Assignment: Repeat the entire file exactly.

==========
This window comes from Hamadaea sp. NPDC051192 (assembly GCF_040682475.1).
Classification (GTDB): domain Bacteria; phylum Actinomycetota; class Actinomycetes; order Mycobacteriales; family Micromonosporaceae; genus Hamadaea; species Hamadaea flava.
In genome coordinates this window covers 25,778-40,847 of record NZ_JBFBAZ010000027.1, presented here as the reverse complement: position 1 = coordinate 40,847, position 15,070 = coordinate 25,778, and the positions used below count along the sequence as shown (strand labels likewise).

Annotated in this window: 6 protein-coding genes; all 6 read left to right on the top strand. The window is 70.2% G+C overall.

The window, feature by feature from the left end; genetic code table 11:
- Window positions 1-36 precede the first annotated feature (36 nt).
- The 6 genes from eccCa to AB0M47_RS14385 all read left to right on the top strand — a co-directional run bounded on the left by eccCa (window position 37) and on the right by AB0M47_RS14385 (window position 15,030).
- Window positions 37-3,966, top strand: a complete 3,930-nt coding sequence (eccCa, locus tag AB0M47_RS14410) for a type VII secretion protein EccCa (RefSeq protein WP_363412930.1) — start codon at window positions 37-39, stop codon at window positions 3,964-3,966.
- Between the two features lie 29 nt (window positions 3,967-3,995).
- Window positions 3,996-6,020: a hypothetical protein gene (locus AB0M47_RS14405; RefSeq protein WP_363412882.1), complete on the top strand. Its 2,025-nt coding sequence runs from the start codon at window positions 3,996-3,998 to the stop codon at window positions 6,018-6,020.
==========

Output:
This window comes from Hamadaea sp. NPDC051192 (assembly GCF_040682475.1).
Classification (GTDB): domain Bacteria; phylum Actinomycetota; class Actinomycetes; order Mycobacteriales; family Micromonosporaceae; genus Hamadaea; species Hamadaea flava.
In genome coordinates this window covers 25,778-40,847 of record NZ_JBFBAZ010000027.1, presented here as the reverse complement: position 1 = coordinate 40,847, position 15,070 = coordinate 25,778, and the positions used below count along the sequence as shown (strand labels likewise).

Annotated in this window: 6 protein-coding genes; all 6 read left to right on the top strand. The window is 70.2% G+C overall.

The window, feature by feature from the left end; genetic code table 11:
- Window positions 1-36 precede the first annotated feature (36 nt).
- The 6 genes from eccCa to AB0M47_RS14385 all read left to right on the top strand — a co-directional run bounded on the left by eccCa (window position 37) and on the right by AB0M47_RS14385 (window position 15,030).
- Window positions 37-3,966, top strand: a complete 3,930-nt coding sequence (eccCa, locus tag AB0M47_RS14410) for a type VII secretion protein EccCa (RefSeq protein WP_363412930.1) — start codon at window positions 37-39, stop codon at window positions 3,964-3,966.
- Between the two features lie 29 nt (window positions 3,967-3,995).
- Window positions 3,996-6,020: a hypothetical protein gene (locus AB0M47_RS14405; RefSeq protein WP_363412882.1), complete on the top strand. Its 2,025-nt coding sequence runs from the start codon at window positions 3,996-3,998 to the stop codon at window positions 6,018-6,020.